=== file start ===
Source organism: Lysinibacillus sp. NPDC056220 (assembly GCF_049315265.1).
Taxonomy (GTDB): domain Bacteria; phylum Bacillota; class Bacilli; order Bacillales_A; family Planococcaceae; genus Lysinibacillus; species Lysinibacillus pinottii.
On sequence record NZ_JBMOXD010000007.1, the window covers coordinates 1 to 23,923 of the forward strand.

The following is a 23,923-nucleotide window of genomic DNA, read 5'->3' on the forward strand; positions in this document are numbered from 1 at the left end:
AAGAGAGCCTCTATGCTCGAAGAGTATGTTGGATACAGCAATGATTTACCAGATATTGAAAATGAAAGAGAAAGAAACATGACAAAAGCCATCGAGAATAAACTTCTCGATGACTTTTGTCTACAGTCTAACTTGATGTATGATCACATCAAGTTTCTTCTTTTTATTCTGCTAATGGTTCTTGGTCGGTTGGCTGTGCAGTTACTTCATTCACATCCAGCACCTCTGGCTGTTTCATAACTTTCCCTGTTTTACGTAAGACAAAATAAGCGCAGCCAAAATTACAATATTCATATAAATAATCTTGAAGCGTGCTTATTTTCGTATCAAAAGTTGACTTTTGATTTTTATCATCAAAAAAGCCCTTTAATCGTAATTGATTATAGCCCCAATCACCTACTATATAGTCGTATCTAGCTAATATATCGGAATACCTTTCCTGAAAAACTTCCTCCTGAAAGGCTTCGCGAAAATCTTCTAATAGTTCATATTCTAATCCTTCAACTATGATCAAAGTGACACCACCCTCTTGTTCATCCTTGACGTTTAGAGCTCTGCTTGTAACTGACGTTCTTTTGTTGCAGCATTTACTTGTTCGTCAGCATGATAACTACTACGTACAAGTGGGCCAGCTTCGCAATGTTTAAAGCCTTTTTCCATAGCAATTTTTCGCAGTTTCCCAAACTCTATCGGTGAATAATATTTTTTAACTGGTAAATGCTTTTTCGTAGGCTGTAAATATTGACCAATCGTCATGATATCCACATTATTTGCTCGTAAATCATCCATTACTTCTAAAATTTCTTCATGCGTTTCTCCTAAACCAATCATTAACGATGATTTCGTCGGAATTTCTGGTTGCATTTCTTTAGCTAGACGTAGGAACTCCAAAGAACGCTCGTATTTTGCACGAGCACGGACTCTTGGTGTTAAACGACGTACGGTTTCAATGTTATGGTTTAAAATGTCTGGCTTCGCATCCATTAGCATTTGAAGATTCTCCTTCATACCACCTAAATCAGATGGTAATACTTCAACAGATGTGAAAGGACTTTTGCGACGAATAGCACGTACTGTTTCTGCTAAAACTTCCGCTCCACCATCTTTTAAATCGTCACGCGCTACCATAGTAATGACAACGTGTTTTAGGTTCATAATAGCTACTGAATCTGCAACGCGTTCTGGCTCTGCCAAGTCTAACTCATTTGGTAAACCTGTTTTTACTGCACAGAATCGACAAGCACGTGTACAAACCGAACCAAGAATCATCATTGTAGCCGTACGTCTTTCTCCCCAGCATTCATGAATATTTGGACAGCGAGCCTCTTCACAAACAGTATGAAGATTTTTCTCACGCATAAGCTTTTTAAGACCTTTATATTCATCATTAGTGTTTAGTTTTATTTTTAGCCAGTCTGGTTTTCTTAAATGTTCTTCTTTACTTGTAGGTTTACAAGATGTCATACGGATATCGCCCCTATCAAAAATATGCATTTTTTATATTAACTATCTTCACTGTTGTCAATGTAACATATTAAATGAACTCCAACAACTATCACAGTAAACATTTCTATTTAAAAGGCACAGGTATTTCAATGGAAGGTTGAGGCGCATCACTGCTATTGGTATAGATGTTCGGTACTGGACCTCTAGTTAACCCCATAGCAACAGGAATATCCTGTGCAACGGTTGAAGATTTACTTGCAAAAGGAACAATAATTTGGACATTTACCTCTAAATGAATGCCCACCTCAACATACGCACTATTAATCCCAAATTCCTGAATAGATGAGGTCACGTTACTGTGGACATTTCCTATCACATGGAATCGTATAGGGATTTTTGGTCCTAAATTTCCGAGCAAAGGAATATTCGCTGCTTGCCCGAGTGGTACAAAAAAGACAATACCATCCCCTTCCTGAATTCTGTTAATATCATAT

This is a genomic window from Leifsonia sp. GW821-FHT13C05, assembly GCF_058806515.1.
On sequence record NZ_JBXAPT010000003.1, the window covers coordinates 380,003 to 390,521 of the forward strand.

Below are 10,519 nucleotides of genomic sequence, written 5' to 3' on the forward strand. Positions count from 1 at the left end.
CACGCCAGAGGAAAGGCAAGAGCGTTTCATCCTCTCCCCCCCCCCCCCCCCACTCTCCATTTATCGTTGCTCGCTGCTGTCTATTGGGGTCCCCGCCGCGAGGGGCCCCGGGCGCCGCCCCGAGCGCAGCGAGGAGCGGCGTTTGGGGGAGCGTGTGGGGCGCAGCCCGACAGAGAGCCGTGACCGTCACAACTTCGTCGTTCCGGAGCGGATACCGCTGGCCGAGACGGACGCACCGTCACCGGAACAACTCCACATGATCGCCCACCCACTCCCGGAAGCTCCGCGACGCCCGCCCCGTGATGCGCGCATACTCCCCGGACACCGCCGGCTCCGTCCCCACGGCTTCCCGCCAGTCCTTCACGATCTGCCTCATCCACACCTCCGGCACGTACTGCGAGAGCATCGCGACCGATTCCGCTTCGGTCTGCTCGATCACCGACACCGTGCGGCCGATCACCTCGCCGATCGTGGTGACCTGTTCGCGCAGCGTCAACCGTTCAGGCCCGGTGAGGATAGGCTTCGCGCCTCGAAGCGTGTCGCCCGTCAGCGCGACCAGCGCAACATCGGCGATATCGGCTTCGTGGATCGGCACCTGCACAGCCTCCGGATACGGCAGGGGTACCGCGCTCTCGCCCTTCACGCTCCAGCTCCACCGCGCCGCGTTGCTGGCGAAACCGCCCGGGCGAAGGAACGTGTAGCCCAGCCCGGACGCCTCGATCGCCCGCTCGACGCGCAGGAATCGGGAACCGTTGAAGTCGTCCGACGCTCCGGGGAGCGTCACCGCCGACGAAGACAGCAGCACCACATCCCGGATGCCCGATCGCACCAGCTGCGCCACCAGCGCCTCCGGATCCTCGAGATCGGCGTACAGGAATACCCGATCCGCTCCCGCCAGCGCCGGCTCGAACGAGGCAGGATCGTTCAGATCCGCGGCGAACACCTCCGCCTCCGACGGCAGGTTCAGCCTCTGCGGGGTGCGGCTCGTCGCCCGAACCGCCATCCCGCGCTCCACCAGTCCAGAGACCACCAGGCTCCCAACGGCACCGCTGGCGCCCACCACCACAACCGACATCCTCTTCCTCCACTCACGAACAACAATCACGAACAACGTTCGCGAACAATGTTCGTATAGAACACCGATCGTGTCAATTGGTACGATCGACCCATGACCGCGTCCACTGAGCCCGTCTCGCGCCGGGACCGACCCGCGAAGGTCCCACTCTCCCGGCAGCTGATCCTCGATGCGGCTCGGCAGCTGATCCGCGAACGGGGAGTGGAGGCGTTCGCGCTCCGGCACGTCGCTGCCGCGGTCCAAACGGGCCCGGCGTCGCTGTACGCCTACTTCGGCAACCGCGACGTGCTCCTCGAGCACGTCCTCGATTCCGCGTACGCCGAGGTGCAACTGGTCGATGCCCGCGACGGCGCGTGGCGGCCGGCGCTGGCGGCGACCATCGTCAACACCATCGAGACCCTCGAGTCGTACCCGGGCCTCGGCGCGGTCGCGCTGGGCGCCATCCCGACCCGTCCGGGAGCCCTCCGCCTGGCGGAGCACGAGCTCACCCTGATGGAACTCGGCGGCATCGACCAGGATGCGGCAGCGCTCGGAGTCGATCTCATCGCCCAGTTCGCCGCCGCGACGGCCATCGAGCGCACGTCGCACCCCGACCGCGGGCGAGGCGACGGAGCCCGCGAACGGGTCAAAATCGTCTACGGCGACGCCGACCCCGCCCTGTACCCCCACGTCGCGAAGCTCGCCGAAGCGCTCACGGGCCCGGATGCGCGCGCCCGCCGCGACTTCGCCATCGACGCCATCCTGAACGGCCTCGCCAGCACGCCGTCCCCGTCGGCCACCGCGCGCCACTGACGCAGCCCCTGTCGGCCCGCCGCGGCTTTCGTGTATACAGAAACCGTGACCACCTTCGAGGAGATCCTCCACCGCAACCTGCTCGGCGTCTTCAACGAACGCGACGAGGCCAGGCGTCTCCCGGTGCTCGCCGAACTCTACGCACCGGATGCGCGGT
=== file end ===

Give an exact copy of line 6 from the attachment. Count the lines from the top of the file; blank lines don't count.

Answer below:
This is a genomic window from Leifsonia sp. GW821-FHT13C05, assembly GCF_058806515.1.